On chest CT there was mediastinal lymph nodes in Barety space and bilateral hilar lymphadenopathy which were partially calcified. There were changes in the lung parenchyma described as ground glass infiltrates with pleural nodules, pleural and pericardial effusions (Figure 2).
Tuberculin intradermal test was negative, mycobacteruim tuberculosis wasn't present in gastric fluid. On functional respiratory tests there was distal obstructive deficit with a normal DLCO.
Bronchoscopy showed macroscopically normal bronchi. Bronchial biopsies suggested non specific inflammation lesions.
Renal Ultrasound revealed poorly differentiated kidneys with a small left kidney, which didn't allow the renal biopsy.
Skin biopsy was performed on healthy skin and showed no lupus band. Renal biopsy was contrindicated by the findings of the renal ultrasound.
Biopsy of the salivary glands showed chronic sialadenitis the special Congo Redstain revealed amyloid deposits around the vessels and interlobular ducts (Figure 3) which are birefringent amyloid deposits under polarized light (Figure 4).
Accordingly, the retained diagnosis was the association of SLE, sarcoidosis (Lofgren syndrome) and amyloidosis. Our patient has already been treated. There was a complete regression of the erythema nodosum lesions under analgesics and potassium iodide after 4 weeks. There were no indications for corticosteroid therapy because kidneys were already affected, CKD stage (Chronic kidney disease) with small dedifferentiated kidneys and there were no signs of activity of sarcoidosis. The patient was prescribed Colchicine® 1mg per day and Nivaquine® 200mg per day. The patient monitoring included a chest CT, a transthoracic echocardiography (which showed regression of the pericardial effusion), creatininemia and Proteinuria. A rectal biopsy was scheduled.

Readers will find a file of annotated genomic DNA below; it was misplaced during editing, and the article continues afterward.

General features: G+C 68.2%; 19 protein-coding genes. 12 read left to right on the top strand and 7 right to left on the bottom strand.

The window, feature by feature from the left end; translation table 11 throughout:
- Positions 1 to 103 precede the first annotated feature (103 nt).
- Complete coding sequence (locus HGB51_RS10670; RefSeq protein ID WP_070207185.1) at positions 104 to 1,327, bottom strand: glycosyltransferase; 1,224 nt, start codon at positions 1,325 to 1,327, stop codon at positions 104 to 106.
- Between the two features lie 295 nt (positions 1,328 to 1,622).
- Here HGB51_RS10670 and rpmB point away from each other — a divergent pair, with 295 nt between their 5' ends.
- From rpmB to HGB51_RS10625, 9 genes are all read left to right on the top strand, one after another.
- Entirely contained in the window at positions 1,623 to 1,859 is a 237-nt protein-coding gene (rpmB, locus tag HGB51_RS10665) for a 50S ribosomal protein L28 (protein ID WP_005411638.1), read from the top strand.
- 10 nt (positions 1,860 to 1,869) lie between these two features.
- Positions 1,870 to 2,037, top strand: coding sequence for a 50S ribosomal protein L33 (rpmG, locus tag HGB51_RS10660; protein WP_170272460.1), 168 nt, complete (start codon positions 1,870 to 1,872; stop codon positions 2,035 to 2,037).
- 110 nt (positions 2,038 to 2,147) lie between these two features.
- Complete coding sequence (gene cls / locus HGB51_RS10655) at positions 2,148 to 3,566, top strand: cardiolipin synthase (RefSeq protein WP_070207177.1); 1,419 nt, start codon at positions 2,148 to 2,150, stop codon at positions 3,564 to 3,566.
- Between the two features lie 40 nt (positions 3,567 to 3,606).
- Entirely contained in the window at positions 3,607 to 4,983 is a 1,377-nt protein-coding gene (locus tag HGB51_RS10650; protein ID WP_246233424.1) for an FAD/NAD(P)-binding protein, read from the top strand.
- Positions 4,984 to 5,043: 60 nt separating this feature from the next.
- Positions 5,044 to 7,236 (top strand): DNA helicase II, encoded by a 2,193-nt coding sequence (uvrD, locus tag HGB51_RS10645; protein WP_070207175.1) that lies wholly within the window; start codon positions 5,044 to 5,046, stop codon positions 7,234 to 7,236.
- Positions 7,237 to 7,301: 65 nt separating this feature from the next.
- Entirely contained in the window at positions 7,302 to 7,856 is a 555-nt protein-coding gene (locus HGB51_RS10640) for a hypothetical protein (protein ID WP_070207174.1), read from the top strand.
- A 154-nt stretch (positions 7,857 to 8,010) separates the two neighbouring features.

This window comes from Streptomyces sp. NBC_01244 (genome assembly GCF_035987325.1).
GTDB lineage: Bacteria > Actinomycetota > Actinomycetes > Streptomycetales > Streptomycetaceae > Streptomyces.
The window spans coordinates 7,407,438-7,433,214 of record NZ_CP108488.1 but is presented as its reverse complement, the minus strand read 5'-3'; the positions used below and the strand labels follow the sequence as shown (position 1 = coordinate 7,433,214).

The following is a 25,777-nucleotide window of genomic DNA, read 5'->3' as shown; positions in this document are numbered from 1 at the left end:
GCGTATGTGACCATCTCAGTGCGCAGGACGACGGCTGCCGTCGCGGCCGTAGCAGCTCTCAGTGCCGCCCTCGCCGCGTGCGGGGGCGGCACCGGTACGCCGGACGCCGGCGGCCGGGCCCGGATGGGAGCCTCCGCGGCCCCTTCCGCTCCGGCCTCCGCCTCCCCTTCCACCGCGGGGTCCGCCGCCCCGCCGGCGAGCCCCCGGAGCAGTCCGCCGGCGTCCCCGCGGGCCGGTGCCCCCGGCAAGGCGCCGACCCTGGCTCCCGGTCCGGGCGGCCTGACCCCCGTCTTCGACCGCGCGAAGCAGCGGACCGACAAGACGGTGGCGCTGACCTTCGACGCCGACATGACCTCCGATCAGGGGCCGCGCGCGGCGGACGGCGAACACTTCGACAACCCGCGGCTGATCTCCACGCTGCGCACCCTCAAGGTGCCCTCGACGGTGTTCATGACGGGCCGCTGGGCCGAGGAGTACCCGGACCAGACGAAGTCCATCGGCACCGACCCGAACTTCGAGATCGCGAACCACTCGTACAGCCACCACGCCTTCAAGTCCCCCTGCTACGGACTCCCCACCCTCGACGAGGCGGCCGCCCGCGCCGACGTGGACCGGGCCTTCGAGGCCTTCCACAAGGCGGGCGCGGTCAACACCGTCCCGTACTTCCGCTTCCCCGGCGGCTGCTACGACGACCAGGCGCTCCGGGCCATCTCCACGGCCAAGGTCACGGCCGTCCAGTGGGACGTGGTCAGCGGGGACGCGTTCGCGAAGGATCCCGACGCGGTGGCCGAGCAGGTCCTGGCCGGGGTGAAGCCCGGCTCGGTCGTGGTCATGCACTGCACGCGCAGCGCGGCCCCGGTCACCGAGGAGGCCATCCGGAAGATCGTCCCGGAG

The association SLE and Sarcoidosis has been described in the literature
as a non-fortuitous association . The blocking of
the reticuloendothelial purification system by immune complexes
excess in SLE can enhance the formation sarcoid granulomas.Hepatitis
C treatment with
IFN-αcan induce sarcoidosis and SLE [2- 4]. There
is common cytokininic channel stimulation between the two conditions.
Amyloidosis is defined by the extracellular deposition of protein
agglomerates all having
common tinctorial affinity, a fibrillary appearance in electron
microscopy, and a so-called spatial conformation β-pleated sheet [5, 6].
There are several types of amyloidosis according to the nature of the deposits
of amyloid proteins . AA amyloidosis is a complication
of chronic inflammation (Rhumatoid arthritis, Ankylosing spondylitis,